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H E last Lecture ended with the history of our Lord's resurrection. The evangelist then proceeds to give a concise account of what passed after that great event had taken place. “ Then (says he) the eleven disciples went away into Galilee, into a mountain, where Jesus had appointed them *.” By the eleven disciples he means the apostles, who, though originally twelve, were now reduced to eleven, by the defection and death of Judas. These Jesus had commanded to meet him in Galilee. * Go, tell my brethren, (says he to the women) that they go into Galilee, and

- there * Matt. xxviii. 16.

there shall they see me.” There therefore the apostles went about eight days after the resurrection, and many others with them; for this probably was the time and the place when he showed himself to about five hundred brethren at once. “And when they saw him they worshipped him; but some doubted.” Here we have the authority of the apostles themselves for the worship of Christ. The women, when they first saw Jesus, paid him the same adoration: “they came and held him by the feet, and worshipped him *.” But some, it is added, doubted. And where can be the wonder, if among five hundred persons there should be two or three, who, like the disciples mentioned by St. Luket, believed not for joy, and wondered; that is (as is very natural) were afraid to believe what they so ardently wished to be true; or who, like St. Thomas, would not believe, unless they touched the body of Jesus, and thrust their hands into his side. But their doubts, --- - - - - like * Matt. xxviii. 9. + Ch. xxiv. 41.

like his, were probably soon removed. This circumstance therefore only serves to show the scrupulous fidelity of the sacred historians, who, like honest men, fairly tell you every thing that passed on this and on similar occasions, whether it appears to make for them or against

them. “And Jesus came and spake unto them, saying, All power is given unto me in

heaven and in earth.” - -

In his divine nature he had this power from all eternity; but it was now to be exercised in his human nature also, which, from a state of humiliation, from the form of a servant, was soon to be exalted to the highest dignity, and placed at the right hand of God. Accordingly St. Paul informs us, that “God raised our Lord from the dead, and set him at his own right hand in the heavenly places, far above all principality, and power, and might, and dominion, and every name that is named, not only in this world, but in that which is to come ; and put all things


things under his feet, and gave him to be the head over all things to the church, which is his body, the fulness of him that filleth all in all *.” And again, in his Epistle to the Philippians, he says, that “God has highly exalted him, and given him a name which is above every name; that at the name of Jesus every knee should bow, of things in heaven, and things in earth, and things under the earth; and that every tongue should confess that Jesus Christ is Lord, to the glory of God the Father +.” In the same magnificent language he is spoken of in the book of Revelations: “Worthy is the Lamb that was slain, to receive power, and riches, and wisdom, and strength, and honour, and glory, and blessing.” And again, “Blessing, and honour, and glory, and power, be unto him that sitteth upon the throne, and unto the Lamb, for ever, and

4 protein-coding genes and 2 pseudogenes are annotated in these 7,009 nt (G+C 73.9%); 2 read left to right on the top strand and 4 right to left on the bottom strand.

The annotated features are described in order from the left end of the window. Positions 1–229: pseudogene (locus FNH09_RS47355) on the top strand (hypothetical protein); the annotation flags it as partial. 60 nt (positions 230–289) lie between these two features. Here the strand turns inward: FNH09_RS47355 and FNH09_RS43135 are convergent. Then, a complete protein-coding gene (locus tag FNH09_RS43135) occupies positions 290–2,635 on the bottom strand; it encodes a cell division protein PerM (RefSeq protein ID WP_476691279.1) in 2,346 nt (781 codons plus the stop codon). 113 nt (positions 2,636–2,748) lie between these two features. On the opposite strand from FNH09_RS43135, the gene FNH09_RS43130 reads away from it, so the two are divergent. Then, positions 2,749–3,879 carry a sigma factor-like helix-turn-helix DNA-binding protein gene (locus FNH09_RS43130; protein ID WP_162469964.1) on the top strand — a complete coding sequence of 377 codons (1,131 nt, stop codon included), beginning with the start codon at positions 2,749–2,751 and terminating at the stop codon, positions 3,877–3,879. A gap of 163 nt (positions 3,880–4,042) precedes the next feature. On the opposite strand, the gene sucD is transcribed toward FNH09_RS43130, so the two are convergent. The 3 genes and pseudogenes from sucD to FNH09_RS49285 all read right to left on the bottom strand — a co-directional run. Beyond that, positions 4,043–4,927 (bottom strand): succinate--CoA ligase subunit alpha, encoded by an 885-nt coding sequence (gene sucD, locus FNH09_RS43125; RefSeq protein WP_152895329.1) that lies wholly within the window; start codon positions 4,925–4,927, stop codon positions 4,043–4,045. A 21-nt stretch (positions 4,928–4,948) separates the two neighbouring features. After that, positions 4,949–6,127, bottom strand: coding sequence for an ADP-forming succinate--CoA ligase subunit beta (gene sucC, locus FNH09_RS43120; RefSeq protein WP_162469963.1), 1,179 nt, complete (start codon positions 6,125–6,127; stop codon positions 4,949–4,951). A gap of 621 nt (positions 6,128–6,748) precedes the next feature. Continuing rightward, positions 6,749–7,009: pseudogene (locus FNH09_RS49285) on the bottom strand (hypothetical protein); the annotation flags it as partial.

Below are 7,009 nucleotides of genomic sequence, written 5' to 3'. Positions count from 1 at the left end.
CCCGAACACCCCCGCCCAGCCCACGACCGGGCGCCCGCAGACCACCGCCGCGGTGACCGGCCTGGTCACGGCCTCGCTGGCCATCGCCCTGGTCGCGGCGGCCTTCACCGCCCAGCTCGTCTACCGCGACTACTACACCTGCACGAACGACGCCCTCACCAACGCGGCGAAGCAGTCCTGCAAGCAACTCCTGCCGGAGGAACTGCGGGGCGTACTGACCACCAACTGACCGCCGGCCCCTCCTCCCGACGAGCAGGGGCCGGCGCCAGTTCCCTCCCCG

ever ..” - . . . Such is the dignity of the Lord, and Master Master whom we serve; and such is that authority with which, in the two concluding verses of this chapter, he gives his last command to his apostles: “Go ye, and teach all nations, baptizing them in the name of the Father, and of the Son, and of the Holy Ghost; teaching them to observe all things whatever I have commanded you : and lo! I am with you

* Ephes. i. 20–23. t Philipp. ii. 9–11. j: Rev. v. 12, 13.

alway, even unto the end of the world.” The ceremony then by which our Lord's disciples were to be admitted into his religion, was baptism. This was sometimes used by the Jews on the admission of proselytes, and by the heathens on initiation into their mysteries. But the baptism of Christians was to be accompanied with a peculiar form of words, which distinguished it from every other. They were to be baptized in the name of the Father, the Son, and the Holy Ghost. This form of words has accordingly been used in the Christian church from the earliest times down to the present; and is, as you all know, the mode of baptism adopted and 4. - constantly


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